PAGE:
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I notice you didn’t mention the New Revised Standard Version Catholic Edition (NRSVCE). What are your thoughts on it? It’s the approved Bible for Catholics in Canada, but I’m writing a novel for a larger audience, so I may change to the NABRE before I’m done. I use BibleGateway.com to check out various translations and often find that the quotes I remember from my youth come from the KJV, which doesn’t work for a Catholic story.

Would you care to share with us your translation of ἄφες ἄρτι in Matt 3:15? It’s a notoriously difficult instance of the problem you describe, reconciling the sound with the sense.

Actually, there are a lot of Talmud passages that say that people from Jerusalem tended to speak Aramaic and pray in Hebrew, but people from Galilee tended to speak beautiful Hebrew but know only a little Aramaic.

(And other areas of Israel spoke Aramaic, especially places where Syrian or Edessan pagans ran things, as well as Greek, where the Romans or Greeks ran things. Phoenicians spoke Phoenician, Aramaic, and/or Greek.)

This Galilean thing led to funny consequences when a Jerusalem rabbi asked his Galilean wife or servant girl to do things, or to pick stuff up at the market, because sometimes mutual intelligibility or mutual vocabulary or just the pronunciations did not overlap completely. (And that’s what led to Talmudic discussion of these funny stories.)

Obviously Jesus would not have had a problem understanding or speaking any language (and both Bethlehem and Nazareth got a fair amount of out of town traffic), but I thought this was a pretty interesting little-known fact about Galilee. Almost the reverse of what most people are told, but similar in ways to how rural Americans in isolated settlement areas often preserved older vocabulary, grammar, and pronunciation of English.

There’s also the factor is that older translations may have been beautiful and exact - according to word usage in their time. For example, “nice” used to mean “exact.” But we hardly know or recognize that sense, even in phrases like “nicely done.”

Another factor is that of course older Catholic translations try to include things like the Vulgate and Septuagint tradition, because the traditional readings are often non-Masoretic readings. There are some darned important theological points involved.

I recently bought a Knox Bible. It came with a booklet of essays and talks Fr Knox gave regarding the difficulty of translations (and explaining his approached). Very informative, I highly recommend it.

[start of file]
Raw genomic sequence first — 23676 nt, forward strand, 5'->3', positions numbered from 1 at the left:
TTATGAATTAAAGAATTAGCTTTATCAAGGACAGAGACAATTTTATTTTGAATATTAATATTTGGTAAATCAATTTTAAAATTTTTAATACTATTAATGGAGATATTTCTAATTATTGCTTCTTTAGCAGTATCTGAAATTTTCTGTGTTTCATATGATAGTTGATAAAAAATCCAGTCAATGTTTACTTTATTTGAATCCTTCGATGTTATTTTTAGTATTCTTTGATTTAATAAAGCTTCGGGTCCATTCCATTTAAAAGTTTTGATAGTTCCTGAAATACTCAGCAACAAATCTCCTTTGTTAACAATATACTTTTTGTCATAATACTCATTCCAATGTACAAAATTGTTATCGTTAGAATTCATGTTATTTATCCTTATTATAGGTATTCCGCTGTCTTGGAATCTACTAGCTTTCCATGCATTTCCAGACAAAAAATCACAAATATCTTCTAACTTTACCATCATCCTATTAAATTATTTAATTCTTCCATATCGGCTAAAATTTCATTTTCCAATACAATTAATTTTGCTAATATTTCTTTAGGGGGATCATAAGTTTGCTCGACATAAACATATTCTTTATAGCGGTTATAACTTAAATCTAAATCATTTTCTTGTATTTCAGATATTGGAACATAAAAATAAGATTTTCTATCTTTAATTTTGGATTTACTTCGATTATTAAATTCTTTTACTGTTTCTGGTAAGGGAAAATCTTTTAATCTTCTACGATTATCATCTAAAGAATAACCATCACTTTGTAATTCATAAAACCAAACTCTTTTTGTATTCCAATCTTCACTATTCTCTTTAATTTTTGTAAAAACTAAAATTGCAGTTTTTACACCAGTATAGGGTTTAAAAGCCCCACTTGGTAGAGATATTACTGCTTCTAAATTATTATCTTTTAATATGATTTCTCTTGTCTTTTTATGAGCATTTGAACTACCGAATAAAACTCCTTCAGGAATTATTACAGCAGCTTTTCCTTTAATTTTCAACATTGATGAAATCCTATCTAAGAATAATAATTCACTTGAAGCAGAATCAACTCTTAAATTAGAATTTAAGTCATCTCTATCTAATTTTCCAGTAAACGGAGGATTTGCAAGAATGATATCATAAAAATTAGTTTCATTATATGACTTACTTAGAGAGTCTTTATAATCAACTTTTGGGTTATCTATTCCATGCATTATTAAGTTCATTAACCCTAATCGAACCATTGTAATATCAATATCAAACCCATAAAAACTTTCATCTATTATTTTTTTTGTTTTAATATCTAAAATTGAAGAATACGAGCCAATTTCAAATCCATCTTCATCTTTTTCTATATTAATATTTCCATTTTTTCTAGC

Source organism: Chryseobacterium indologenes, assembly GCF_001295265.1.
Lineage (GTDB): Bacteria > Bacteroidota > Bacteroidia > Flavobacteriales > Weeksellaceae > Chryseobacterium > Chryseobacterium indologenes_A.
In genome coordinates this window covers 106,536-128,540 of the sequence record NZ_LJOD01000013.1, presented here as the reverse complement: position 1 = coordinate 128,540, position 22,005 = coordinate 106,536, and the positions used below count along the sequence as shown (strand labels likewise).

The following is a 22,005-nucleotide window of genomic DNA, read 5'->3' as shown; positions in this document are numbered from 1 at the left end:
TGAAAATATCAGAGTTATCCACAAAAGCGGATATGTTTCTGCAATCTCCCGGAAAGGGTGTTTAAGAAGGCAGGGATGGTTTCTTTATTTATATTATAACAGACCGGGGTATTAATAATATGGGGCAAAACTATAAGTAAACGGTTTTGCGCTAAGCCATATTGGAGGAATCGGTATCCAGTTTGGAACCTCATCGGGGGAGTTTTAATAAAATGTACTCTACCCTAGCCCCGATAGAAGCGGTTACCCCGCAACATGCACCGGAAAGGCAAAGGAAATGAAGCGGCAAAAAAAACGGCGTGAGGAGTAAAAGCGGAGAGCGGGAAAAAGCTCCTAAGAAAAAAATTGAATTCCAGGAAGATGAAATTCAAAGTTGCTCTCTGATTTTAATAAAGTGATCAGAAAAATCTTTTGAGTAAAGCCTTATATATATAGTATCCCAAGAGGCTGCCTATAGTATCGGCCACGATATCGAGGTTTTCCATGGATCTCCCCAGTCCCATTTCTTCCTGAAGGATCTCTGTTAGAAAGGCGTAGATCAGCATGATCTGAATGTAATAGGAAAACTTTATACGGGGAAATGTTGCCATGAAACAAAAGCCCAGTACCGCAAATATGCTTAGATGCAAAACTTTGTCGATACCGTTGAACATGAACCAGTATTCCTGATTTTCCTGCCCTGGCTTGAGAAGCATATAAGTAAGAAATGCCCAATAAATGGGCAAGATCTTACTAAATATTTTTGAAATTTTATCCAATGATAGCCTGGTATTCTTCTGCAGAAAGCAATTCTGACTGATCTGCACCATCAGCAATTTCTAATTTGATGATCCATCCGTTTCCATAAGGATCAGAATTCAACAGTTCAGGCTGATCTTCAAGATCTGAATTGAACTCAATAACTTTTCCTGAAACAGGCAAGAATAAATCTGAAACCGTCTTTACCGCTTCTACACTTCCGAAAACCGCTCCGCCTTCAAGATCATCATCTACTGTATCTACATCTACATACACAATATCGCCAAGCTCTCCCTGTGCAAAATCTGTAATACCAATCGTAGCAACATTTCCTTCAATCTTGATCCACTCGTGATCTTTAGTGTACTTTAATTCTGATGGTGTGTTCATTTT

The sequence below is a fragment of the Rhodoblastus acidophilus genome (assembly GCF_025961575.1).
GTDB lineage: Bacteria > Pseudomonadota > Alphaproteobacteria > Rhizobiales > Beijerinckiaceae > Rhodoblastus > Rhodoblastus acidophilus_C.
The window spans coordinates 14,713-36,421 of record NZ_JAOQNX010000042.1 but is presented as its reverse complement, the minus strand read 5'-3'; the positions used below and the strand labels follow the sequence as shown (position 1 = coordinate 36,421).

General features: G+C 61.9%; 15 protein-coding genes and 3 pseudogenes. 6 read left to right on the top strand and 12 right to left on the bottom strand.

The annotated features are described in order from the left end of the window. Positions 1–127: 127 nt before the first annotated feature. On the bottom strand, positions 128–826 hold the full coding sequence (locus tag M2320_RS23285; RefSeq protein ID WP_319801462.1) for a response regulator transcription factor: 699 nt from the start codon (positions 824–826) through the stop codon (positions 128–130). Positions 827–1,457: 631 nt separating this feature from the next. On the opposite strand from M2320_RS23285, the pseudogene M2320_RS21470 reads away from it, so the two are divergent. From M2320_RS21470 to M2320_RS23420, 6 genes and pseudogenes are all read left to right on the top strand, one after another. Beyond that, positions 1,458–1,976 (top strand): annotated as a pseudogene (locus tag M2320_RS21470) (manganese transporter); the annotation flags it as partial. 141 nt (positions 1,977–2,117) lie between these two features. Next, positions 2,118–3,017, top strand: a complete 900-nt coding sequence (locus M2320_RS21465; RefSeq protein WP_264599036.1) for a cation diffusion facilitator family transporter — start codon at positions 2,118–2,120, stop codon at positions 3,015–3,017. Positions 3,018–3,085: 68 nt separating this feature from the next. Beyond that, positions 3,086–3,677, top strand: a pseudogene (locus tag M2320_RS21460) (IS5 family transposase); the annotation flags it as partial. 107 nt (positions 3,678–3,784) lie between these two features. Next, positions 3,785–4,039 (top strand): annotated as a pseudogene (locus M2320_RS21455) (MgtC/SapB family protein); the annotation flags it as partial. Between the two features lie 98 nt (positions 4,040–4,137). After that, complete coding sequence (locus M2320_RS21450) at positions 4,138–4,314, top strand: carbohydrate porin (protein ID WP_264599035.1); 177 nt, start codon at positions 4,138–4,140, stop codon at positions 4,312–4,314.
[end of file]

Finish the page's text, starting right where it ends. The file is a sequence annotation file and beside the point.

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As other have said, it has to do with the mechanics of translation. An accurate translation will often be inelegant because it stays closer to the syntax of the original language and tries to render the polysemic meaning of words. An elegant traduction will be farther from the text and often choose one meaning on purpose when rendering a word with a complex connotation and meaning (footnotes are your friends in this case).

Both are not exclusive though, and each has its uses. I like beauty for liturgy, and accurateness for Bible studies.

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I wish the Queen’s English was used in the English liturgy more. If you’re not going to use Latin, at least make the liturgy sound just as beautiful!

I’ve a variety of translations … and I do not encounter major difficulties of understanding between them… I prefer a translation in parenthetical format over those which separate every verse - for the ease by which they place concepts into their intended contexts…

That said… and recalling how it is God’s Holy Spirit whom is The Interpreter of Scriptures, it behooves any to Ask the Author God for Understanding…

The more words I learn in a new language (speak 2 fluent, 2 very good command and understand another 3 or so), the harder it is to write and speak in the language because of all the synonyms. This word suits better while on the other hand that one is better because of A, B and C. I can’t imagine how hard it would be to translate something written 2000 years ago in a totally different context than what we have today.

It is indeed difficult. I opted to stick with “suffer it now”, simply because I find that that phrasing conveys (especially to a contemporary reader), in my opinion, the interesting contrast between the firmness (or, rather, authority) of our Lord’s response to John, and yet also his compassion. I think that this phrasing does this much more so today than it did when it was initially devised as part of a translation for the passage.

I would be very open to a better translation for that, though, if I came across one that truly conveyed the feeling of the original Greek in that passage.

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Which reminds me:

That word’s very first meaning was “foolish”. It is a descendant of Latin nescius, which came into (Middle) English via Old French.

I remember being in Latin class. My translations were always clunky and stumbling, but the professor always made her translations sound so elegant and natural. It really made me appreciate translation-as-an-art. Which, I suppose, is why Knox is one of my heroes! :face_with_monocle: